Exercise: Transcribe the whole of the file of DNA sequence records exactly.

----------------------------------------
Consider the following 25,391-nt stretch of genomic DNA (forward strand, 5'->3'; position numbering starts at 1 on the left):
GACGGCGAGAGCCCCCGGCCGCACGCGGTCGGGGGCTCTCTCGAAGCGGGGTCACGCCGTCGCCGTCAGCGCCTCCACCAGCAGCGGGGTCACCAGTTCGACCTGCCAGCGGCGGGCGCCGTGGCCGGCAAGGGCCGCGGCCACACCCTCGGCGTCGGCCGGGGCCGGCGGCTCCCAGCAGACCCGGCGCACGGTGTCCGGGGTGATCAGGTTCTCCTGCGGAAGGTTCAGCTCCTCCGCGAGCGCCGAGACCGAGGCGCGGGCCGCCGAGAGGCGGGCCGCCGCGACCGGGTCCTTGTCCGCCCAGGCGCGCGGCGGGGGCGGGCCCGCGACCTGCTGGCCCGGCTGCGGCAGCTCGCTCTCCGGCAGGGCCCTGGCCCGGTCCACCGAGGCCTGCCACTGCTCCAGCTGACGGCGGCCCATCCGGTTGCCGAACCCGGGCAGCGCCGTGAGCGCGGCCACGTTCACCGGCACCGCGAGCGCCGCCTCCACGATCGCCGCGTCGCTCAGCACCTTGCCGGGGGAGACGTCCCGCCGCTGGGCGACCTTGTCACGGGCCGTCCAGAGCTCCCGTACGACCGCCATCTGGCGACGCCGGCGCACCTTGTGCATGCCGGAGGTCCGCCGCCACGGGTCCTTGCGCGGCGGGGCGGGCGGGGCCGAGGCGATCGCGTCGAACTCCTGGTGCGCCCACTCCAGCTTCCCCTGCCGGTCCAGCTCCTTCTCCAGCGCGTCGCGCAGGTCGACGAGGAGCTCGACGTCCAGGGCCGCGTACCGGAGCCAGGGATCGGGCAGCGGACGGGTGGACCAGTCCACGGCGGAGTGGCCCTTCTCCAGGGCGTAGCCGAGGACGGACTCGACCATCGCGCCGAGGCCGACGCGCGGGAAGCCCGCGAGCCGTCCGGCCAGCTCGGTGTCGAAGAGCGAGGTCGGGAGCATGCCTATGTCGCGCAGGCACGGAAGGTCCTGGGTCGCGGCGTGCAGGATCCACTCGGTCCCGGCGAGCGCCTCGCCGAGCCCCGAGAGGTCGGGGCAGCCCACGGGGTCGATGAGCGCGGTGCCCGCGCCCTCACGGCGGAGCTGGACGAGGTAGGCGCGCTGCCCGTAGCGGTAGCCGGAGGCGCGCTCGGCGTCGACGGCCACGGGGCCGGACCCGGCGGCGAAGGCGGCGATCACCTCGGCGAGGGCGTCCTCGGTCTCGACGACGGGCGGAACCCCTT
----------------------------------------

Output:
Consider the following 25,391-nt stretch of genomic DNA (forward strand, 5'->3'; position numbering starts at 1 on the left):
GACGGCGAGAGCCCCCGGCCGCACGCGGTCGGGGGCTCTCTCGAAGCGGGGTCACGCCGTCGCCGTCAGCGCCTCCACCAGCAGCGGGGTCACCAGTTCGACCTGCCAGCGGCGGGCGCCGTGGCCGGCAAGGGCCGCGGCCACACCCTCGGCGTCGGCCGGGGCCGGCGGCTCCCAGCAGACCCGGCGCACGGTGTCCGGGGTGATCAGGTTCTCCTGCGGAAGGTTCAGCTCCTCCGCGAGCGCCGAGACCGAGGCGCGGGCCGCCGAGAGGCGGGCCGCCGCGACCGGGTCCTTGTCCGCCCAGGCGCGCGGCGGGGGCGGGCCCGCGACCTGCTGGCCCGGCTGCGGCAGCTCGCTCTCCGGCAGGGCCCTGGCCCGGTCCACCGAGGCCTGCCACTGCTCCAGCTGACGGCGGCCCATCCGGTTGCCGAACCCGGGCAGCGCCGTGAGCGCGGCCACGTTCACCGGCACCGCGAGCGCCGCCTCCACGATCGCCGCGTCGCTCAGCACCTTGCCGGGGGAGACGTCCCGCCGCTGGGCGACCTTGTCACGGGCCGTCCAGAGCTCCCGTACGACCGCCATCTGGCGACGCCGGCGCACCTTGTGCATGCCGGAGGTCCGCCGCCACGGGTCCTTGCGCGGCGGGGCGGGCGGGGCCGAGGCGATCGCGTCGAACTCCTGGTGCGCCCACTCCAGCTTCCCCTGCCGGTCCAGCTCCTTCTCCAGCGCGTCGCGCAGGTCGACGAGGAGCTCGACGTCCAGGGCCGCGTACCGGAGCCAGGGATCGGGCAGCGGACGGGTGGACCAGTCCACGGCGGAGTGGCCCTTCTCCAGGGCGTAGCCGAGGACGGACTCGACCATCGCGCCGAGGCCGACGCGCGGGAAGCCCGCGAGCCGTCCGGCCAGCTCGGTGTCGAAGAGCGAGGTCGGGAGCATGCCTATGTCGCGCAGGCACGGAAGGTCCTGGGTCGCGGCGTGCAGGATCCACTCGGTCCCGGCGAGCGCCTCGCCGAGCCCCGAGAGGTCGGGGCAGCCCACGGGGTCGATGAGCGCGGTGCCCGCGCCCTCACGGCGGAGCTGGACGAGGTAGGCGCGCTGCCCGTAGCGGTAGCCGGAGGCGCGCTCGGCGTCGACGGCCACGGGGCCGGACCCGGCGGCGAAGGCGGCGATCACCTCGGCGAGGGCGTCCTCGGTCTCGACGACGGGCGGAACCCCTT